Well that’s not something you see every day. If you see anyone attempting this at your local range, please correct them on the proper—and safe—use of a buttstock.
This video is, of course, to prove a point. In this case, the video is in response to a highly criticized article by New York Daily News writer Gersh Kuntzman, who in the aftermath of the Orlando nightclub shooting, went to a rifle range and wrote about his experience with an AR-15. It was Kuntzman’s first time shooting an AR-15, and he described it as feeling like a bazooka and sounding like a cannon.
However, it was not Kuntzman’s inexperience or awe with the rifle that many took issue with—it was his assertion that merely firing the rifle gave him a “form of PTSD.” Many readers noted that it was not only a gross exaggeration, but indeed offensive to those with legitimate PTSD.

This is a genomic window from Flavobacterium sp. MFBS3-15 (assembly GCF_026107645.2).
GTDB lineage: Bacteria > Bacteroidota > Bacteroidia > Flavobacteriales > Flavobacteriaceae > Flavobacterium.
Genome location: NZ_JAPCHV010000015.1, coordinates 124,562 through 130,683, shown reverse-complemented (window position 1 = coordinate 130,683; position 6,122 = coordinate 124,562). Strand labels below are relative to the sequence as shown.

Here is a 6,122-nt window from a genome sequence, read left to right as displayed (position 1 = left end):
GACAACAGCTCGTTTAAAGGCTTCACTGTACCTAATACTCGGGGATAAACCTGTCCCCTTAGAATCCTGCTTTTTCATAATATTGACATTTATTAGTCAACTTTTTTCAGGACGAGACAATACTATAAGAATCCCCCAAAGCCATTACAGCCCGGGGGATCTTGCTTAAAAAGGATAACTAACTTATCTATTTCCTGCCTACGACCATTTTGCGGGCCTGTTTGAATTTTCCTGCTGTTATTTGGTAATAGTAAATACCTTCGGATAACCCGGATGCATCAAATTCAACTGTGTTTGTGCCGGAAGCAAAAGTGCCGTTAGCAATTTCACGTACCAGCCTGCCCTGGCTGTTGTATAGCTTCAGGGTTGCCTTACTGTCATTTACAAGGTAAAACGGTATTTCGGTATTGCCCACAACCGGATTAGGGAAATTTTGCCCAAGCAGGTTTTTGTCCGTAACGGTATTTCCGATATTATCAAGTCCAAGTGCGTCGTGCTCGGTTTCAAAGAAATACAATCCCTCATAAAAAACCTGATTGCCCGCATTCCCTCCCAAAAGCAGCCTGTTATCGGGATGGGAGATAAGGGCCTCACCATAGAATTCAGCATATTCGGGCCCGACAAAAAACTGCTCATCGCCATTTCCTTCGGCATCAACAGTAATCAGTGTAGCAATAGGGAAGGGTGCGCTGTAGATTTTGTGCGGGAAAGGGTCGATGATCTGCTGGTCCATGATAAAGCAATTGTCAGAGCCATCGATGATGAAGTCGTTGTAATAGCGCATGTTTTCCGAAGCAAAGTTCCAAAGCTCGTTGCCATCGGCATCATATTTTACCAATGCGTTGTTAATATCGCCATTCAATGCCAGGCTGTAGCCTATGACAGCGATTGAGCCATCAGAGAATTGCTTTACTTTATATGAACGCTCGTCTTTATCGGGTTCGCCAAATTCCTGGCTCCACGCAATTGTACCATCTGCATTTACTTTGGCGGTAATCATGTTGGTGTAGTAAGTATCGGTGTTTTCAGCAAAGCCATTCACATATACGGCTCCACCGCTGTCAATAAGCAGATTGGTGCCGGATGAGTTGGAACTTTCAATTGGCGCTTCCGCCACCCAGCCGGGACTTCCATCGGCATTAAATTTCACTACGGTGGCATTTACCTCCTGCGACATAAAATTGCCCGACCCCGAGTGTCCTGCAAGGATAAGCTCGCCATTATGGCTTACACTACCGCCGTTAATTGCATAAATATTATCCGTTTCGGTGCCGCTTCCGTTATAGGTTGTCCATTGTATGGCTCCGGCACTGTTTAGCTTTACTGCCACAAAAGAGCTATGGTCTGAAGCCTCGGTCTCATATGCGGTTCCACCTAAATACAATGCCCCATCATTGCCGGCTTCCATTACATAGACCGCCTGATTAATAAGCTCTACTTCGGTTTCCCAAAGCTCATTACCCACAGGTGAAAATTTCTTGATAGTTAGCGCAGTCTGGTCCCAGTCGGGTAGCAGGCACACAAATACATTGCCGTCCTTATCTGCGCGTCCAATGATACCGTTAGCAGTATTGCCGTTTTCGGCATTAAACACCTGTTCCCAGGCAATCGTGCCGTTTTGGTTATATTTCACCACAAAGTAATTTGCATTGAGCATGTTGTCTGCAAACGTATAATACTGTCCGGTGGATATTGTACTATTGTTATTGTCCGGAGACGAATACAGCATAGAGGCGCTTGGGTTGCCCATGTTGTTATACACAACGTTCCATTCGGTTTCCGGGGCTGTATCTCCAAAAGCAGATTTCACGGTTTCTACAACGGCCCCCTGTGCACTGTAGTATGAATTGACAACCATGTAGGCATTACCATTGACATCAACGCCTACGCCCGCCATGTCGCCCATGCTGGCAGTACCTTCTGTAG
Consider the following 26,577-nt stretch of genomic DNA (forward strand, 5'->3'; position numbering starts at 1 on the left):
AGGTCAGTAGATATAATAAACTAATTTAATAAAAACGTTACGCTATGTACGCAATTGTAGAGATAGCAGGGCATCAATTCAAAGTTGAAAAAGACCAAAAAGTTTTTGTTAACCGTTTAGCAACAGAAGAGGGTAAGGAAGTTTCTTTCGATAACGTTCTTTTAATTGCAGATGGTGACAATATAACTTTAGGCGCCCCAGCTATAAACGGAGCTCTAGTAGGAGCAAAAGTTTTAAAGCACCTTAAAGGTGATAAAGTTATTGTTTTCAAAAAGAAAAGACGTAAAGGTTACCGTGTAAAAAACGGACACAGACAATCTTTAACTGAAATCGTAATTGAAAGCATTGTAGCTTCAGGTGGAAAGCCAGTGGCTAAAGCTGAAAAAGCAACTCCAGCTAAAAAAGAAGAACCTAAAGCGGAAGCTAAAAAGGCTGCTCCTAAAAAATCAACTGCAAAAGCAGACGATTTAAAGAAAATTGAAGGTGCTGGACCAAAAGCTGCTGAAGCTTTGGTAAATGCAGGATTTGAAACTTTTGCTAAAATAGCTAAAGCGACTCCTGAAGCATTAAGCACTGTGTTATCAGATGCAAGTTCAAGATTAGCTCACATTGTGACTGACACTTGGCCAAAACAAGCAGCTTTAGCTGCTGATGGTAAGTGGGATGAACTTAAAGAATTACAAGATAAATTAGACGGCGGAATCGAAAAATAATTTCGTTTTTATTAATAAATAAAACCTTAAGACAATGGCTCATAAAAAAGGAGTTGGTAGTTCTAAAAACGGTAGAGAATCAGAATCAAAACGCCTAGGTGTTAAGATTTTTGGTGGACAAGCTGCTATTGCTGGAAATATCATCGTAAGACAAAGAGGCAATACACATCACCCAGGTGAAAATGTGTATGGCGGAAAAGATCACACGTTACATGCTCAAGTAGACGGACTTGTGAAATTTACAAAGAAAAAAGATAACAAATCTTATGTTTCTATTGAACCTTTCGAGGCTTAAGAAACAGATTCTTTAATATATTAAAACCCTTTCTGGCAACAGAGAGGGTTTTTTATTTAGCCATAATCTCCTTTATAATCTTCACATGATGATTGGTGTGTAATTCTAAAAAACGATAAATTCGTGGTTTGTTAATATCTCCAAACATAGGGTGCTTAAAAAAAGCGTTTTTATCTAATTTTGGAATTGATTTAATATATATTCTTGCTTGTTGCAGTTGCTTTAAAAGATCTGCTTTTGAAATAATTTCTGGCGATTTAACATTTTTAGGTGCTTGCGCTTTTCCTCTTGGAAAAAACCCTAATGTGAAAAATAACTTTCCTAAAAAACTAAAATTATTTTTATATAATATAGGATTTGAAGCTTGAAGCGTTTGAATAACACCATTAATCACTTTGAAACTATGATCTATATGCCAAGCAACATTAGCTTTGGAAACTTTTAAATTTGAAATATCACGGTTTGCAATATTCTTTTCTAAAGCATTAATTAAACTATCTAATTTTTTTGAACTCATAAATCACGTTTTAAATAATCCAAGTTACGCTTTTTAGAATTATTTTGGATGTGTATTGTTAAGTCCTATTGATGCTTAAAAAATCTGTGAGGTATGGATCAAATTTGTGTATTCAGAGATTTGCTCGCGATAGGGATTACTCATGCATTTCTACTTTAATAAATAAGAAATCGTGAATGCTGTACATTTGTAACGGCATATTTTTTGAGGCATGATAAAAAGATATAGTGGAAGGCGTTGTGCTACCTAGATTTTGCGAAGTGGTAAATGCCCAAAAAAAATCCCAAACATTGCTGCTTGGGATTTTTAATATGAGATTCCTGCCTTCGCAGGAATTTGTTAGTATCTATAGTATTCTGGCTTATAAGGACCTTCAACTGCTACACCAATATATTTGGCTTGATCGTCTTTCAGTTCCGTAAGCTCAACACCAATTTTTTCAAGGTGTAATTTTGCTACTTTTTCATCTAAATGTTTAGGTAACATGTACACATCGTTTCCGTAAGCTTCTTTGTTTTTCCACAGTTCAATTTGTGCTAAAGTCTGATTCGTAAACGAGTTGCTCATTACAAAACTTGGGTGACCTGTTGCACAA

“The recoil bruised my shoulder, which can happen if you don’t know what you’re doing,” Kuntzman originally wrote. “The brass shell casings disoriented me as they flew past my face. The smell of sulfur and destruction made me sick. The explosions —loud like a bomb—gave me a temporary form of PTSD. For at least an hour after firing the gun just a few times, I was anxious and irritable.”
Kuntzman later apologized for the remark, and wrote a follow-up piece in which he complained about the criticism and further elaborated that the AR-15 was a weapon of “mass destruction” and should only belong in the hands of the military or police. He added that the rifle bruised him, in “body and spirit.”
“Yes, this weapon scared the crap out of me. And it should scare the crap out of all of you, too,” he wrote.
However, is the AR-15 really a weapon with such massive force and recoil that it should strike awe into those that behold it? This is one response video that holds a good point.